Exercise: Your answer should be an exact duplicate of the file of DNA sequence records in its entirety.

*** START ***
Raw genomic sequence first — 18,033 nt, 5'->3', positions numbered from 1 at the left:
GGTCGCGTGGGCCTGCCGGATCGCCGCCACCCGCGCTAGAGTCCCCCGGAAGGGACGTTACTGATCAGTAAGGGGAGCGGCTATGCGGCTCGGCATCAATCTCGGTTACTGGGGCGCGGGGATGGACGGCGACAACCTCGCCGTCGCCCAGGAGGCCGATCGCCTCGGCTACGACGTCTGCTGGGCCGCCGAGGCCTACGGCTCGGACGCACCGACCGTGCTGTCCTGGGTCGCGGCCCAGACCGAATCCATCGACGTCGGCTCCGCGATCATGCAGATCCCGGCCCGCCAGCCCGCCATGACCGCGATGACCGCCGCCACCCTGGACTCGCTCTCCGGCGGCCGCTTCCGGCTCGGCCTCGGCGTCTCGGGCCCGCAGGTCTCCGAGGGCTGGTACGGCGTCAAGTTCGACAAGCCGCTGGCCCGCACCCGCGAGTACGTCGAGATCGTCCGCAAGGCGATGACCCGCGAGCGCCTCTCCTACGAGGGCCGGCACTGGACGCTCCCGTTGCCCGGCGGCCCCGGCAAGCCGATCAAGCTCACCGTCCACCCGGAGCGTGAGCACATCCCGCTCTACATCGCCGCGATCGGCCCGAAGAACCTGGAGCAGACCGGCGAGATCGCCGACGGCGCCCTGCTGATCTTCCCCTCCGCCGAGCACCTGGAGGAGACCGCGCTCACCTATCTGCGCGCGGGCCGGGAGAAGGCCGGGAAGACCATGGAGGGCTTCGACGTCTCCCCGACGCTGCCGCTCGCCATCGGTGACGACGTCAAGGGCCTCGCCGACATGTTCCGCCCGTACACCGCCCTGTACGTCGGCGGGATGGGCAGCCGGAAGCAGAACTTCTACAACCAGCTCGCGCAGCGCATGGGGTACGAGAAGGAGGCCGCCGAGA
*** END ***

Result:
Raw genomic sequence first — 18,033 nt, 5'->3', positions numbered from 1 at the left:
GGTCGCGTGGGCCTGCCGGATCGCCGCCACCCGCGCTAGAGTCCCCCGGAAGGGACGTTACTGATCAGTAAGGGGAGCGGCTATGCGGCTCGGCATCAATCTCGGTTACTGGGGCGCGGGGATGGACGGCGACAACCTCGCCGTCGCCCAGGAGGCCGATCGCCTCGGCTACGACGTCTGCTGGGCCGCCGAGGCCTACGGCTCGGACGCACCGACCGTGCTGTCCTGGGTCGCGGCCCAGACCGAATCCATCGACGTCGGCTCCGCGATCATGCAGATCCCGGCCCGCCAGCCCGCCATGACCGCGATGACCGCCGCCACCCTGGACTCGCTCTCCGGCGGCCGCTTCCGGCTCGGCCTCGGCGTCTCGGGCCCGCAGGTCTCCGAGGGCTGGTACGGCGTCAAGTTCGACAAGCCGCTGGCCCGCACCCGCGAGTACGTCGAGATCGTCCGCAAGGCGATGACCCGCGAGCGCCTCTCCTACGAGGGCCGGCACTGGACGCTCCCGTTGCCCGGCGGCCCCGGCAAGCCGATCAAGCTCACCGTCCACCCGGAGCGTGAGCACATCCCGCTCTACATCGCCGCGATCGGCCCGAAGAACCTGGAGCAGACCGGCGAGATCGCCGACGGCGCCCTGCTGATCTTCCCCTCCGCCGAGCACCTGGAGGAGACCGCGCTCACCTATCTGCGCGCGGGCCGGGAGAAGGCCGGGAAGACCATGGAGGGCTTCGACGTCTCCCCGACGCTGCCGCTCGCCATCGGTGACGACGTCAAGGGCCTCGCCGACATGTTCCGCCCGTACACCGCCCTGTACGTCGGCGGGATGGGCAGCCGGAAGCAGAACTTCTACAACCAGCTCGCGCAGCGCATGGGGTACGAGAAGGAGGCCGCCGAGA